Thermoplastic fuel cell would cost much less to produce
A fuel cell prototype made of engineering thermoplastics could reduce fuel cell cost by at least 50% compared with...
A fuel cell prototype made of engineering thermoplastics could reduce fuel cell cost by at least 50% compared with fuel cells fabricated of other materials, according to Ticona, the engineering resins supplier which developed the new thermoplastic unit. The 17-cell unit contains injection molded bipolar plates of Vectra liquid crystal polymer (LCP) and end plates of Fortron polyphenylene sulfide (PPS).
The Ticona prototype is a proton exchange membrane (PEM) fuel cell.
The Vectra bipolar plates, which contain 855 powdered carbon, were molded SGL Carbon. With a cycle time of only 30 seconds, they can be produced in volume without the labor- and cost-intensive machining and finishing that other materials may require.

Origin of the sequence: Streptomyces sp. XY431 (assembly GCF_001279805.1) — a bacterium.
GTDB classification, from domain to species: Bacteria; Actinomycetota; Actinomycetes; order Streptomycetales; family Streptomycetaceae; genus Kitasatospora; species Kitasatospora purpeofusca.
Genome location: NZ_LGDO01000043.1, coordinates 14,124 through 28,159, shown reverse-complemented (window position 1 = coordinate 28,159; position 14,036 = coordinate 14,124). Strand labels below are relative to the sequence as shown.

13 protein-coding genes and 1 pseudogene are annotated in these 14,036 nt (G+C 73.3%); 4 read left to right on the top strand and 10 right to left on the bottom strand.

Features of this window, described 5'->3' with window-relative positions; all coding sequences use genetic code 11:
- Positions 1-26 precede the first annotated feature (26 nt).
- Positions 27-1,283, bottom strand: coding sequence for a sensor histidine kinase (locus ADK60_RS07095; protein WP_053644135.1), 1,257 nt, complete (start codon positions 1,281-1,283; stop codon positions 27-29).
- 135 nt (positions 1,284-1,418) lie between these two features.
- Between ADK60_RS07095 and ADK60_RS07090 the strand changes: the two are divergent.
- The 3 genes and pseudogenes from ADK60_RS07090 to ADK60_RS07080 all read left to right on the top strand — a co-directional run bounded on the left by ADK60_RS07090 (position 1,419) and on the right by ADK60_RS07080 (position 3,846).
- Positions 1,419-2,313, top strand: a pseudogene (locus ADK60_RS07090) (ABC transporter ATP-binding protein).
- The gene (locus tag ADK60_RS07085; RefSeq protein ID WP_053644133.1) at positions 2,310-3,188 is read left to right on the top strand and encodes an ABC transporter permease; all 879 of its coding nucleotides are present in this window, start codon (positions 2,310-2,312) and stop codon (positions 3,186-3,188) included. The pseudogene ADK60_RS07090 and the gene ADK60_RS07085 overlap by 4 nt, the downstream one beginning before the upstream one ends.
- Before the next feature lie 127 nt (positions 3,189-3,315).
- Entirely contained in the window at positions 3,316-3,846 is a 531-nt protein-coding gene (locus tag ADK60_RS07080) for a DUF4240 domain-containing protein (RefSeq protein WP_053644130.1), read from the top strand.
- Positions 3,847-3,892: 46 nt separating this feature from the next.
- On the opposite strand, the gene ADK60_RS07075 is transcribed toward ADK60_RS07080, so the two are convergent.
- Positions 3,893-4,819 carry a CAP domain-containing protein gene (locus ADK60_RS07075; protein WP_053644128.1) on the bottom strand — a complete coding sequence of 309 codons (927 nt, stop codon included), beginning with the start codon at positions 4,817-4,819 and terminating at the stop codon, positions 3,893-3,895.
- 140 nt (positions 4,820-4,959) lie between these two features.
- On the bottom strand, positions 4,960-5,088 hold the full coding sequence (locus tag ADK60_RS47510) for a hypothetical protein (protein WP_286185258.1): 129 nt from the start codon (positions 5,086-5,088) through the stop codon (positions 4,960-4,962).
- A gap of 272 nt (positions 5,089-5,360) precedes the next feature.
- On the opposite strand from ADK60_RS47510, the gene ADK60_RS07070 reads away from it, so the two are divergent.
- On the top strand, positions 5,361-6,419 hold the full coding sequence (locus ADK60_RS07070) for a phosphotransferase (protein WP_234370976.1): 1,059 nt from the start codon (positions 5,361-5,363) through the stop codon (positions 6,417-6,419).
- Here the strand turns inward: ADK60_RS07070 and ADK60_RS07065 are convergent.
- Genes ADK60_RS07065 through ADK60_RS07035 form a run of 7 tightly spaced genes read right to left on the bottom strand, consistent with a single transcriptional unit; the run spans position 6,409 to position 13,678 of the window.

According to Ticona (Florence, KY), the new fuel cell cuts the cost per kilowatt for the stack to about US$1050 compared with costs as high as US$4000 for aluminum, gold-coated stainless steel, graphite or thermoset-graphite blends. The European Union has a target cost of US$665 (500 Euro) per kilowatt by 2010 for 2 KW residential units.